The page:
Dedicating our children to God

Weekender

By Rev SEIK PITOI
I had two good friends who often shared with me their strange views about church.
One day, one of them said, “Pastor, I will bring my children and you will baptise all of them. The married ones with their children, plus the smaller ones. Baptise all of them, whether they like it or not!”
The other friend, on the other hand, told me that he didn’t believe in child baptism/dedication.
“I don’t believe we should force our kids to be baptised as babies. When they are big, they will decide. In the meantime, just leave them alone. Don’t force them to go to church.”
As a pastor, I too have my views which I believe are consistent with the Bible. To my first friend, I told him that I would dedicate only the smaller kids. Child dedication is for them. The overgrown ones were already at the age of reasoning so they must place their faith in Christ first, then they will be ready for water baptism!
For my second friend, his beliefs were in line with how he lived his life. He destroyed his own life and his offspring today are the most hopeless and destitute young men you can find. Sadly, their end was already determined!
So what can we do with our kids? What are things Christian parents can do? Kids are special gifts. As the Psalmist says, “Sons (and daughters) are a heritage from the LORD, children a reward from him.” (Psalm 127: 3). In these joyful moments, pastors have the honour of partnering with parents in their journey of raising that child. In the church, this partnership begins mainly with the child dedication service.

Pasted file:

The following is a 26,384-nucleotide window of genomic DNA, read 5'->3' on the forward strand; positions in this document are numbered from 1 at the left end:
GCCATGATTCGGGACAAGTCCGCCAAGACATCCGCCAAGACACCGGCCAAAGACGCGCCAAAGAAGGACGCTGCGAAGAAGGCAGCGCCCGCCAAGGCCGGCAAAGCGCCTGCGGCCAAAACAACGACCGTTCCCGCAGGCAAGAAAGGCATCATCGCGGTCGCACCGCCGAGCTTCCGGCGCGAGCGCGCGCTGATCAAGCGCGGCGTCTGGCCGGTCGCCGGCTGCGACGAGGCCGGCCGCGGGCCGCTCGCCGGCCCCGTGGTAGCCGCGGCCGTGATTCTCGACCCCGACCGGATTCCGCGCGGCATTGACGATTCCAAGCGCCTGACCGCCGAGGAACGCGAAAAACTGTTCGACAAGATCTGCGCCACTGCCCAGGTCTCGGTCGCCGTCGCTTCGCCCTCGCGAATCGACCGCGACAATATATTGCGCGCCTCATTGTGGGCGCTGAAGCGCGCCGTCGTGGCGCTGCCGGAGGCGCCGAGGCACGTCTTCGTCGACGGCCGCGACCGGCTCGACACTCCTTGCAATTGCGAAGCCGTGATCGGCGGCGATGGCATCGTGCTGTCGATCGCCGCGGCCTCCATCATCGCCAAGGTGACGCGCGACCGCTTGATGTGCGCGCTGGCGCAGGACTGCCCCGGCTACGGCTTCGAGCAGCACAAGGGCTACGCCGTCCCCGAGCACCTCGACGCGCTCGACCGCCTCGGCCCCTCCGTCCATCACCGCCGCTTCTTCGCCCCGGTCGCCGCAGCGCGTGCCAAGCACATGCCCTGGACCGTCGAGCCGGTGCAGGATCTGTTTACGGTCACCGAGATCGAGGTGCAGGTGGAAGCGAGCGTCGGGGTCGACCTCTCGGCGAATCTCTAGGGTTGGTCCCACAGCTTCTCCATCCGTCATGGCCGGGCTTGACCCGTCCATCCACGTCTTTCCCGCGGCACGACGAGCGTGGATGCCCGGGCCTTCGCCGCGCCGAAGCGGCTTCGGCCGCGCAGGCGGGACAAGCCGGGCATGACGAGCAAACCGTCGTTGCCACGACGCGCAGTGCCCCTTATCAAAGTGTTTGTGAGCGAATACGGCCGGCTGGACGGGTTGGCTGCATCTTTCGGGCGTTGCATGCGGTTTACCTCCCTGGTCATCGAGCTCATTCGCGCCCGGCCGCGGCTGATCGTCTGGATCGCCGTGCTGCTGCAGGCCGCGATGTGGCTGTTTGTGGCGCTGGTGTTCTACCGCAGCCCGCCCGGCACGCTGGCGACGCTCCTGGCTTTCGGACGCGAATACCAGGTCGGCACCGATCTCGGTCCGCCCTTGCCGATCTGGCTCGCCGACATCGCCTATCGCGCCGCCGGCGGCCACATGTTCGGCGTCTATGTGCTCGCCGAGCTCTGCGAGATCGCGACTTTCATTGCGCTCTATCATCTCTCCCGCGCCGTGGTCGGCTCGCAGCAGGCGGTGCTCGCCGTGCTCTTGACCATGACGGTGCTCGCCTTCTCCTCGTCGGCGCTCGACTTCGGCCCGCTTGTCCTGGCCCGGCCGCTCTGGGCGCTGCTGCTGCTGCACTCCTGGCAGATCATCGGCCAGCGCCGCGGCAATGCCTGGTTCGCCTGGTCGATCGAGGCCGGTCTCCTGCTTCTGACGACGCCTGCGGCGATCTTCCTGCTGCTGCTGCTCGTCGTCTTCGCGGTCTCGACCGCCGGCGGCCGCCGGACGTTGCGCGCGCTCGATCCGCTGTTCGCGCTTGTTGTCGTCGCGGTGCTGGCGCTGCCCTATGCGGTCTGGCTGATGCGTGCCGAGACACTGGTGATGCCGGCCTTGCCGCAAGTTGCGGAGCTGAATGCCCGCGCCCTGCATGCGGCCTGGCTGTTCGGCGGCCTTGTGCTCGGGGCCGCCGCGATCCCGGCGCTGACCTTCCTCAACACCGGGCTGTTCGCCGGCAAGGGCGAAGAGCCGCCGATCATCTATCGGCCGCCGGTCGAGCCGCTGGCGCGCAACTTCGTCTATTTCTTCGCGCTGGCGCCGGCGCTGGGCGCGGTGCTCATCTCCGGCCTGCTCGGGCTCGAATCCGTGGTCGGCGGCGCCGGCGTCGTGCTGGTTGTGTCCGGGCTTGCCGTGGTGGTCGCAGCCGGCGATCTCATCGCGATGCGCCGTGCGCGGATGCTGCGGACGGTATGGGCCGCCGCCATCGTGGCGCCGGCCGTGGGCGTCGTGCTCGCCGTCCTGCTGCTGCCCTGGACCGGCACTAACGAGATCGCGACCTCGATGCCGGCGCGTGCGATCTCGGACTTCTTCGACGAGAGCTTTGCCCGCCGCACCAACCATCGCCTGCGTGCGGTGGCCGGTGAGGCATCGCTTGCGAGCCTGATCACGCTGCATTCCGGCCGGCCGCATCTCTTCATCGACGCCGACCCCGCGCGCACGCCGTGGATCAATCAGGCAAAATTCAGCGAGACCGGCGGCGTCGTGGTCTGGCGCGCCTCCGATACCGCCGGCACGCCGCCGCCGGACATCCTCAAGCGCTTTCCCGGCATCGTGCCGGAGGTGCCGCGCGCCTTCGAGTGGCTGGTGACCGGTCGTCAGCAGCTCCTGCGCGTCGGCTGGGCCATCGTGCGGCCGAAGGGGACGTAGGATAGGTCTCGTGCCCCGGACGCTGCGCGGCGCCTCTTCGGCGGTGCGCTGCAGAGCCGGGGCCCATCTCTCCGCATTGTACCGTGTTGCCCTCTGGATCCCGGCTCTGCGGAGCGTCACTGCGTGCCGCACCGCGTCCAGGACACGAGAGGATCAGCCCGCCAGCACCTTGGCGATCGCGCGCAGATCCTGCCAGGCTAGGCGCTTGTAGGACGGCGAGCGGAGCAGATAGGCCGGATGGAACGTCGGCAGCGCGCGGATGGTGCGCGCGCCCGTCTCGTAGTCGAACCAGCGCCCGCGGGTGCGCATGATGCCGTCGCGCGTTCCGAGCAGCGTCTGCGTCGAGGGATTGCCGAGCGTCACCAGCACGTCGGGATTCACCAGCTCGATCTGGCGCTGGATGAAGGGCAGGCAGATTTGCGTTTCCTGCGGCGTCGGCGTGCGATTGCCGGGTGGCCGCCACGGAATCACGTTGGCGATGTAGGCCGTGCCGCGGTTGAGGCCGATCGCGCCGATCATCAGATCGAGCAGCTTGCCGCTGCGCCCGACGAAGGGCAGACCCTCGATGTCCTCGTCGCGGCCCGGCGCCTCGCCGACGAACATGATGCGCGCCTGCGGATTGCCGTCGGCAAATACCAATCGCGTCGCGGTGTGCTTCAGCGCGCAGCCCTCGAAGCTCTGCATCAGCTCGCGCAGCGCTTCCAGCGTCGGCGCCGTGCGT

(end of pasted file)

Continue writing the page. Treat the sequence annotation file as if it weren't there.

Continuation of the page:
Child dedication, or baptism as some call it, is in response to the faith of parents – not the child! It demonstrates the parents’ acknowledgement of God as the giver of that gift (child) and demonstrates their desire to lead the child – with God’s help – in His ways.
Therefore, when parents present their children before God and His people in a dedication service, they are asking primarily for two things:
• For God’s grace, strength and wisdom in carrying out their parental responsibilities in the life of the child, and,
• That their child might one day personally trust Jesus Christ as Lord and Saviour.
The act of dedicating our children is found in the Bible, e.g., the child Samuel’s dedication in 1 Sam 1:11; 24-28. The fervent prayer of his mother, Hannah, resulted in God answering. Then, she dedicated her child back to God. “… I prayed for this child, and the LORD has granted me what I asked of him. 28 So now I dedicate him to the LORD. For his whole life he will be dedicated to the LORD.” (verses 27 – 28).
Similarly, the Baby Jesus was dedicated by Prophet Simeon: “When the parents brought in the child Jesus to do for him what the custom of the Law required, 28 Simeon took him in his arms and praised God” (Luke 2: 27-28).
So we can see that it is biblical to dedicate our children to God. What about childless couples? For childless couples who adopt, the truth is still the same. We must dedicate our adopted children to God also. In every case, whether natural or adopted, we must thank God for the gift of children!
How old should a child be when we dedicate him? The Jews dedicate their sons on the eighth day after birth via the ceremony of circumcision. Pastors dedicate/baptise babies any time after birth, with the limit being when the child reaches the “age of reasoning”.
The “age of reasoning” refers to a time when the child will have an understanding of what is good and bad, right and wrong, sin and salvation, etc. That age will vary from child to child.